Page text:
For the AHEI index, getting 5, 4, and 1 servings of veggies, fruit, and nuts per day is easy for me, so I’ve got 30 points so far. I eat oats once or twice/week, but not enough to get 9g of cereal fiber/day, so 0 points there. I eat 80 grams of sardines every day (560 grams/week), and ~150 grams of red meat per week, for a ratio of 3.7. That wouldn’t qualify me for 10 points, but 8 instead (see Quintile 4), where the white/red meat ratio would need to be higher than 2.5. I rarely drink alcohol, so 0 points for me there. Using last week’s dietary data, my P:S ratio is about 0.5, and my trans fat intake (almost exclusively from full-fat dairy) is 0.7 g/day, so I get 8 points and 10 points, respectively. In terms of multivitamin use, I only supplement with Vitamin D in the winter, and with a methylfolate-methylcobalamin-B6 stack (to reduce my homocysteine by ~10%). I haven’t been supplementing with that stack for more than five years, so I get a 0 there. Nonetheless, my score is 56 points, which would qualify me as having a high diet quality score.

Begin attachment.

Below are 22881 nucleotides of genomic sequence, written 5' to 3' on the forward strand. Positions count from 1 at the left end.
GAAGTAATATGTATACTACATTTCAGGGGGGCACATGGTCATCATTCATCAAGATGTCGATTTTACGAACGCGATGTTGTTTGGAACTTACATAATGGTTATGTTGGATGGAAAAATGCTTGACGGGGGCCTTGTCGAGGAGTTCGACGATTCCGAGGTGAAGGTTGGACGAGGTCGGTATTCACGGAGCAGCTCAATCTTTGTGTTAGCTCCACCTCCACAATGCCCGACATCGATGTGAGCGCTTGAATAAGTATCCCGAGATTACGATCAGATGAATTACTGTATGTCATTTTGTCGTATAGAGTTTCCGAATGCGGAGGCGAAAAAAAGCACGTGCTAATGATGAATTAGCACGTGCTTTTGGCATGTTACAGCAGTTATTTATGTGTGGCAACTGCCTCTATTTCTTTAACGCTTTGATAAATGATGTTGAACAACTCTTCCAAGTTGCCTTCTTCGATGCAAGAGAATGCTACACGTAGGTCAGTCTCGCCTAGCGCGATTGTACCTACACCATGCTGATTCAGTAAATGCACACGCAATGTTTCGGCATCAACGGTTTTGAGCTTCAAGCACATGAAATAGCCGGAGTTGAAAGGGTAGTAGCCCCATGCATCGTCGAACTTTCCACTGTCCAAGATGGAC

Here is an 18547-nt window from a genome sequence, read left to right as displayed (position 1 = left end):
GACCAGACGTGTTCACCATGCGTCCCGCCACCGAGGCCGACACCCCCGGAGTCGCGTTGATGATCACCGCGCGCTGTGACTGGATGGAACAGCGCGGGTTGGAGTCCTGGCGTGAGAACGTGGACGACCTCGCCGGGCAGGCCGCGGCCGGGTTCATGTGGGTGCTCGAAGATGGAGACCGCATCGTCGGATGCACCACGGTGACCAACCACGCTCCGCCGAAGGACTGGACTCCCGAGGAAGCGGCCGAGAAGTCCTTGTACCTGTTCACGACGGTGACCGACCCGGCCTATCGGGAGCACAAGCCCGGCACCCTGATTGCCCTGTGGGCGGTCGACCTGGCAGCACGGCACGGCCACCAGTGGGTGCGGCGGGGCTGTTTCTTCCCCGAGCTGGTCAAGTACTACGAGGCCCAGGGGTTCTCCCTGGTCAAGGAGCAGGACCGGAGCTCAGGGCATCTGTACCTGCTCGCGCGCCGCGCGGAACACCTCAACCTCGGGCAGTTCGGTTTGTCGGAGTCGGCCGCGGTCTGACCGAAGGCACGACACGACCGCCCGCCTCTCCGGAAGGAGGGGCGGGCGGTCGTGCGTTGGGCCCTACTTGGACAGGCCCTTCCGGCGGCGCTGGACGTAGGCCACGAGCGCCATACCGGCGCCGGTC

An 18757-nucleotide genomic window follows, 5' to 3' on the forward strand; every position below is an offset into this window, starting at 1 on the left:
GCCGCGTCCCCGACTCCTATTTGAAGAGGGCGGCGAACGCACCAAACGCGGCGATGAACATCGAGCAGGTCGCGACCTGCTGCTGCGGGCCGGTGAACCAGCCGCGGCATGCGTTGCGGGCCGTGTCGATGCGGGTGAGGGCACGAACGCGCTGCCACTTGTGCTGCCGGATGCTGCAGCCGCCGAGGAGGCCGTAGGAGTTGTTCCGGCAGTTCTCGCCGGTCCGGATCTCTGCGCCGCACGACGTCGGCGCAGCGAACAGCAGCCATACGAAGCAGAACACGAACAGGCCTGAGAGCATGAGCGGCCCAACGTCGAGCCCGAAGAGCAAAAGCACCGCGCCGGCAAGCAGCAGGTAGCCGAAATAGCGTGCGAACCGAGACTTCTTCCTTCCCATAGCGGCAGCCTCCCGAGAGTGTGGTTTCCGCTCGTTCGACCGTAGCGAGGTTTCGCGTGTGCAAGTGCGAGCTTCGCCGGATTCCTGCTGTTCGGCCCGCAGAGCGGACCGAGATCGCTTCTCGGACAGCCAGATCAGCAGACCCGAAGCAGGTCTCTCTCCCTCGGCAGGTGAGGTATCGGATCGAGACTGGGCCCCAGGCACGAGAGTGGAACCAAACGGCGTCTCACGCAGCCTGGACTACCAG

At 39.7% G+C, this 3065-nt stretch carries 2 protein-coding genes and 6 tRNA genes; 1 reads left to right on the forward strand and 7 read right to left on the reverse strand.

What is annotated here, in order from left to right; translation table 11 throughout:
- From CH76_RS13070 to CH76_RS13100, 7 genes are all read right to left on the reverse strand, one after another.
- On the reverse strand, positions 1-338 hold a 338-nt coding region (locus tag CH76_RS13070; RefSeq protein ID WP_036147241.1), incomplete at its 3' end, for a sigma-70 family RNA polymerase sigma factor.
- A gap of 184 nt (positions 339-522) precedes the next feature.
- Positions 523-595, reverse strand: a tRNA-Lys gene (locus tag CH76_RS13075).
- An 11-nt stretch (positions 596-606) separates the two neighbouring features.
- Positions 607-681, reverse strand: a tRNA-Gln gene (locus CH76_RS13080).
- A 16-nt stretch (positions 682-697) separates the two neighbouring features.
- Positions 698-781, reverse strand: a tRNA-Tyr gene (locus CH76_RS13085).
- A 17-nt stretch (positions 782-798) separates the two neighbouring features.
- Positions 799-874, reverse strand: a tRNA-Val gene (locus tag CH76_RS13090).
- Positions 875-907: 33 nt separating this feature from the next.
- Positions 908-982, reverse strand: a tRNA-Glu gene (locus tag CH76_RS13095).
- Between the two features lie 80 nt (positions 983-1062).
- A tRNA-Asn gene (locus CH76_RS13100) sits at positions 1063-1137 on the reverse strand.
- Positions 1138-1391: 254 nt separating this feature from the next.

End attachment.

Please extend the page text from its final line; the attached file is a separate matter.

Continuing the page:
Collectively, I have 4 of the 5 lifestyle factors that are associated with an increase in life expectancy. Based on the data from Li et al., my average life expectancy would be 85.4y. Adding in moderate alcohol intake would give me all 5 factors, and would result in a life expectancy gain of an additional 2.2 years. I’ve included 1-2 glasses of wine in my diet in the past, but it had no effect on my HDL or other circulating biomarkers, so I removed it. For me, the risk related to alcohol intake may not be worth the gain in life expectancy. Also note that these are average, population-based values, and I expect an additional gain in life expectancy gain because of my continuous quest for biological age optimization (https://michaellustgarten.wordpress.com/2019/09/09/quantifying-biological-age_!


Li Y, Pan A, Wang DD, Liu X, Dhana K, Franco OH, Kaptoge S, Di Angelantonio E, Stampfer M, Willett WC, Hu FB. Impact of Healthy Lifestyle Factors on Life Expectancies in the US Population. Circulation. 2018 Jul 24;138(4):345-355. doi: 10.1161/CIRCULATIONAHA.117.032047.

McCullough ML, Feskanich D, Stampfer MJ, Giovannucci EL, Rimm EB, Hu FB, Spiegelman D, Hunter DJ, Colditz GA, Willett WC. Diet quality and major chronic disease risk in men and womenmoving toward improved dietary guidanceAm J Clin Nutr. 2002 Dec;76(6):1261-71.

If you’re interested, please have a look at my book!